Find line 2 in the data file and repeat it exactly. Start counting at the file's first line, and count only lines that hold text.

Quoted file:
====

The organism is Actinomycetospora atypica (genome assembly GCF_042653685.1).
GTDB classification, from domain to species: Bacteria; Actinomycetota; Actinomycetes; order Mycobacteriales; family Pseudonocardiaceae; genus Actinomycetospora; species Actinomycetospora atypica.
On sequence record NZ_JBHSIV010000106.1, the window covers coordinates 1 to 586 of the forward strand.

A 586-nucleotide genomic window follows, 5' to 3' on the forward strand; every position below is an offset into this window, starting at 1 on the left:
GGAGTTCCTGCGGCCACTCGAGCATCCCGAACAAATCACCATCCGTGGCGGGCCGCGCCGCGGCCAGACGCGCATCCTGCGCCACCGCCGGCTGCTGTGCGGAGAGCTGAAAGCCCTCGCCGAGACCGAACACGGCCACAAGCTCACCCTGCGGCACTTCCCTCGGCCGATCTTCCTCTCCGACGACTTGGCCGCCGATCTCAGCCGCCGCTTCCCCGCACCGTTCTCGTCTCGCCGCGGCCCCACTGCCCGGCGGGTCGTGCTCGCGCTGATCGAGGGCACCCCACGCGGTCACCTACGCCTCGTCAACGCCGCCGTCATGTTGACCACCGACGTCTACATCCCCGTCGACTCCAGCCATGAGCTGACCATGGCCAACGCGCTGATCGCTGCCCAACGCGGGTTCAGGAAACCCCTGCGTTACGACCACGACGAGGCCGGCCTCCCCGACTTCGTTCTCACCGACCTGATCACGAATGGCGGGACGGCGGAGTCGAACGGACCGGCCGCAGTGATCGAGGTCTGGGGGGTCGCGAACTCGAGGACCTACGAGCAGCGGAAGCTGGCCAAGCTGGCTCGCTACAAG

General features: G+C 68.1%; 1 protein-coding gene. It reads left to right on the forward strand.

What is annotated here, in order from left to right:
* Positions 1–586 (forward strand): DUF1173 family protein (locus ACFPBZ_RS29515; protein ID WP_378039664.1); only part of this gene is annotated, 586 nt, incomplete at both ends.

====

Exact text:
GTDB classification, from domain to species: Bacteria; Actinomycetota; Actinomycetes; order Mycobacteriales; family Pseudonocardiaceae; genus Actinomycetospora; species Actinomycetospora atypica.